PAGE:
GIANT: Deformations of Earth’s Crust
GIANT-LISSA is an acronym for "Geodesy for Ice in ANTarctica" and "Lithospheric and Intraplate Structure and Seismicity in Antarctica". That project intends on improving scientific knowledge about land mass changes since the last glacial period and climate-related mechanisms, but also to increase our understanding about climate change.
By combining GPS data, gravimetry and seismology techniques, GIANT-LISSA will trace the horizontal and vertical deformation of the Earth's surface and focus on the relation between ice mass variation and crust deformation in the Polar Regions.
Glaciers deform the Earth's crust by either gaining or losing ice mass. Two phenomena have been causing deformation in Antarctica: the first one is rather slow and began 10,000 years ago when the ice started to melt at the end of the last ice age; the second is a lot faster and is caused by current climate change. In order to quantify each component separately, it is necessary to combine measurements of surface deformation from GPS data with measurements of variations in gravity using an absolute gravimeter.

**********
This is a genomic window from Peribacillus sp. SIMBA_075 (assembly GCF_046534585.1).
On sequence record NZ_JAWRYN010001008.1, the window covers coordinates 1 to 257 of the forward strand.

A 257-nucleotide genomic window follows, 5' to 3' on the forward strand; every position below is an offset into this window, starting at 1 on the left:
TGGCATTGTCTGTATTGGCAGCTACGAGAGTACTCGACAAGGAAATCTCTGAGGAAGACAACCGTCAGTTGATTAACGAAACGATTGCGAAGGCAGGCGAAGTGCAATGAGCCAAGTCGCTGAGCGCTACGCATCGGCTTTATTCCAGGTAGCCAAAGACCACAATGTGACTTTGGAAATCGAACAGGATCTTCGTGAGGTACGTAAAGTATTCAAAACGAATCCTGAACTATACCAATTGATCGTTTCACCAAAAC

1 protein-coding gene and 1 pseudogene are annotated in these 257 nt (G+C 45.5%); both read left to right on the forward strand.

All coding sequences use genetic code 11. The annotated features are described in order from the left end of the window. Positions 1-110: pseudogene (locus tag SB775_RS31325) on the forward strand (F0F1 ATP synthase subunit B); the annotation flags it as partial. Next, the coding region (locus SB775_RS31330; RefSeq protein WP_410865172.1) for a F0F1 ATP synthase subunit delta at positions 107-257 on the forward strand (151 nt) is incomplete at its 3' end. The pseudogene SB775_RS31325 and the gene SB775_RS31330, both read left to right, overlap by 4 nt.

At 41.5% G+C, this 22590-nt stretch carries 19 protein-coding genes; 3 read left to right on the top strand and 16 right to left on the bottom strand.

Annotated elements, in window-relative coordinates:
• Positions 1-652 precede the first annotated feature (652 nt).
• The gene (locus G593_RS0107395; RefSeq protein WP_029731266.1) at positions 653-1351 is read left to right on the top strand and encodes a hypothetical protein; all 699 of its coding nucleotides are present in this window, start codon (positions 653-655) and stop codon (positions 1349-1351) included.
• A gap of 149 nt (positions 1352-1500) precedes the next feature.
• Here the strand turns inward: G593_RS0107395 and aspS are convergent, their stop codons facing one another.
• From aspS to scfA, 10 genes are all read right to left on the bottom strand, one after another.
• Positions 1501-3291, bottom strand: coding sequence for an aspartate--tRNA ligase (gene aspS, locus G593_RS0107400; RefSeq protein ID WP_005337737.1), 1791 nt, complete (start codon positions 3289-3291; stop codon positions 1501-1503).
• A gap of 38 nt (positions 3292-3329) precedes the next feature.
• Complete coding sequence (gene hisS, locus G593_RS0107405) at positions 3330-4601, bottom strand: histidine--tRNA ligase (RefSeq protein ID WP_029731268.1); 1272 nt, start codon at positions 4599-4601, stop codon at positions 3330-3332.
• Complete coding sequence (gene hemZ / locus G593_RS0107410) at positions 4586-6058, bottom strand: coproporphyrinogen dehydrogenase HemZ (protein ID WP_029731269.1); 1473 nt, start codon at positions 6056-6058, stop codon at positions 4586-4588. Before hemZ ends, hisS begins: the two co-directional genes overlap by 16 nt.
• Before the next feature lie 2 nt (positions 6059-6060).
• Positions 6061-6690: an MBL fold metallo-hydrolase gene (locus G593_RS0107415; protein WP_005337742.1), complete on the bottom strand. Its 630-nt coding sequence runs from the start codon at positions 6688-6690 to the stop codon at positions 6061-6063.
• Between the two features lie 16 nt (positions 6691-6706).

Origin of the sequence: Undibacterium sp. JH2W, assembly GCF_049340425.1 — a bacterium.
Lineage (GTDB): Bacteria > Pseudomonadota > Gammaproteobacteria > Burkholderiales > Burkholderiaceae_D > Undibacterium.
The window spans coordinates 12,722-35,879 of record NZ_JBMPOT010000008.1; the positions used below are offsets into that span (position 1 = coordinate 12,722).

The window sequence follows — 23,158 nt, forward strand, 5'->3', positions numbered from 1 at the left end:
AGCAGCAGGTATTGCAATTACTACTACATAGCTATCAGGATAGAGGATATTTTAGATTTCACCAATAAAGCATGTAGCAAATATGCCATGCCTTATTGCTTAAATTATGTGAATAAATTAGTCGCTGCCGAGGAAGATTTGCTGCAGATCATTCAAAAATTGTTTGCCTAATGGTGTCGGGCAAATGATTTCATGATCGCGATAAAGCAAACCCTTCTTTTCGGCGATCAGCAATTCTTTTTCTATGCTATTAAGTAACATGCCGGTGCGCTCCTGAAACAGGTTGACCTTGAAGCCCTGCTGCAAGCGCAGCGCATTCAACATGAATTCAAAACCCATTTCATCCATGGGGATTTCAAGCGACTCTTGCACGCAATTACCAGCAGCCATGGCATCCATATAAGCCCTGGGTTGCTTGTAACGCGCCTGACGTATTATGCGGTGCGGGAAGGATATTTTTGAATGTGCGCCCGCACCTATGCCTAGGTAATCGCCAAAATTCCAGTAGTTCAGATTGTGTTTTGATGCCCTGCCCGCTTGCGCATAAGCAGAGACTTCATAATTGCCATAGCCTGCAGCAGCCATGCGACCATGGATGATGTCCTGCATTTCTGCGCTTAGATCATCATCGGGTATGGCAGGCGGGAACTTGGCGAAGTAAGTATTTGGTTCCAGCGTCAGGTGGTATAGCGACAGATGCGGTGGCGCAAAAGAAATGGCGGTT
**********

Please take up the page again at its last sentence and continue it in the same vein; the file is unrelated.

Lead by the Royal Observatory of Belgium and in collaboration with the University of Luxembourg and the Royal Military Academy, the GIANT-LISSA project was launched at the Princess Elisabeth Antarctica station in February 2009.
The Royal Observatory of Belgium proposes to study the internal structure of the Antarctic continent, which has been so far poorly probed and remains thus badly understood. The collected seismological data will provide insight into the crust and upper-mantle structure shedding light into the past tectonic processes of the area in regard of the formation of the Gondwana supercontinent about 500 Ma. Moreover, the recorded data will contribute to the global earthquake monitoring and allow detection of possible local tectonic earthquake or ice-related events due to glacier outlet or ice-sheet movement in regard of the present ice mass change of the continent.
Picture: Olivier Francis at work in a scientific shelter - © International Polar Foundation